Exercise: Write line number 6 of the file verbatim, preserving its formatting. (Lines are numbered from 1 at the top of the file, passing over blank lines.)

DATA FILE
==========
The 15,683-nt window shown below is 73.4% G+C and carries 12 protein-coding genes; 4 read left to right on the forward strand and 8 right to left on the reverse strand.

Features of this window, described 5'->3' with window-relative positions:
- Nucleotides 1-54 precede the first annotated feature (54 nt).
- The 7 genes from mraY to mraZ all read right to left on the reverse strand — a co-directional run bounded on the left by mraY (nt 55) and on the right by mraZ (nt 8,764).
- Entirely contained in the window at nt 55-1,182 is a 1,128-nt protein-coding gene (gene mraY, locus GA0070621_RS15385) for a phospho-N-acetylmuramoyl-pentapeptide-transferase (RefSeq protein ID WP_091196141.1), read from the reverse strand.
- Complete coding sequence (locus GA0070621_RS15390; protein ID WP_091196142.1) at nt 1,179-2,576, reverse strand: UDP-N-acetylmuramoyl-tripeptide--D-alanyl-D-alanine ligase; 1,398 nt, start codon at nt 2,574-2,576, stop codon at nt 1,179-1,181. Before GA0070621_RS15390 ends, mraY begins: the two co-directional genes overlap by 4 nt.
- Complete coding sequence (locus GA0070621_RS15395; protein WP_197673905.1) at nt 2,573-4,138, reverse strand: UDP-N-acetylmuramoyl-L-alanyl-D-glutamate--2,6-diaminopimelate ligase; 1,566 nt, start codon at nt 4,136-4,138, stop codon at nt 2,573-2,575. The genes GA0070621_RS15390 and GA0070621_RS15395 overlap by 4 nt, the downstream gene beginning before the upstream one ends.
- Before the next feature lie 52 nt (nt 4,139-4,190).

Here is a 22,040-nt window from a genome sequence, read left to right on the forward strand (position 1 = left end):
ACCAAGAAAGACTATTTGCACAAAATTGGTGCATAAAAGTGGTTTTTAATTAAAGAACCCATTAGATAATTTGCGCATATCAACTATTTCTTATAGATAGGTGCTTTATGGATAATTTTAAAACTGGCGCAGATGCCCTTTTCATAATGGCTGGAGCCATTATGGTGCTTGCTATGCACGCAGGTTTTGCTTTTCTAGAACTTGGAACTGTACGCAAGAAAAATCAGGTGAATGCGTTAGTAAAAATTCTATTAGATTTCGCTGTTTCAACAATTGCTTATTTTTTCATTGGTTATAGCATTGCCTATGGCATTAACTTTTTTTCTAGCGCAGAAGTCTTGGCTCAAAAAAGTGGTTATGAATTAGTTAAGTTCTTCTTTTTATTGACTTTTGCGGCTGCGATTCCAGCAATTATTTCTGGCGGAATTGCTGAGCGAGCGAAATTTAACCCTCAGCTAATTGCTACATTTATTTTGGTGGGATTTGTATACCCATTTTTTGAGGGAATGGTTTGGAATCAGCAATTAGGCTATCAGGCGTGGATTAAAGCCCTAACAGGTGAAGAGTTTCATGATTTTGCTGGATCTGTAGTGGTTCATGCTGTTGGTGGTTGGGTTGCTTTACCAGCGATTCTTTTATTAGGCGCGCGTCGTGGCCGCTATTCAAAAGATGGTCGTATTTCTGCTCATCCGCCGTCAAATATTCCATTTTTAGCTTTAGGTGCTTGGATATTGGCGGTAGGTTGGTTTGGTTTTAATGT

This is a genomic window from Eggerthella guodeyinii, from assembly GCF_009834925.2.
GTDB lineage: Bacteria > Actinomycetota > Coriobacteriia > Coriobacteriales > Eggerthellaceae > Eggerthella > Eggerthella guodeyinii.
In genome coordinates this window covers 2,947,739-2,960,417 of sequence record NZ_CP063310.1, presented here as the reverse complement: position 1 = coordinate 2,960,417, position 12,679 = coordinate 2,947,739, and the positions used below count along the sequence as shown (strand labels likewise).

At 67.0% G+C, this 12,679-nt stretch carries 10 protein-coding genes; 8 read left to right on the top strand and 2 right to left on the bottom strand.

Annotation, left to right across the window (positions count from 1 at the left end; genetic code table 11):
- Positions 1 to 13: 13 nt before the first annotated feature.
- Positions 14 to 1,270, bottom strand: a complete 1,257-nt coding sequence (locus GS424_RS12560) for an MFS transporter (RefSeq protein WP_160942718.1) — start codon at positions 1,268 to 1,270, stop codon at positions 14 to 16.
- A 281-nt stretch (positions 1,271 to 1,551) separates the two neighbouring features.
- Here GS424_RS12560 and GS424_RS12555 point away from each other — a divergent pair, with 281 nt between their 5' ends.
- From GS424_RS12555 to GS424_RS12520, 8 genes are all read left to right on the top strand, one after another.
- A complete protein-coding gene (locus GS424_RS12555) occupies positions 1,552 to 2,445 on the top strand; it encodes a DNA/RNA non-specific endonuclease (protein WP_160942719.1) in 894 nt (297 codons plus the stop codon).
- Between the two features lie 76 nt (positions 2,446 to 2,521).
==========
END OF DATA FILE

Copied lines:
- Complete coding sequence (locus GA0070621_RS15390; protein ID WP_091196142.1) at nt 1,179-2,576, reverse strand: UDP-N-acetylmuramoyl-tripeptide--D-alanyl-D-alanine ligase; 1,398 nt, start codon at nt 2,574-2,576, stop codon at nt 1,179-1,181. Before GA0070621_RS15390 ends, mraY begins: the two co-directional genes overlap by 4 nt.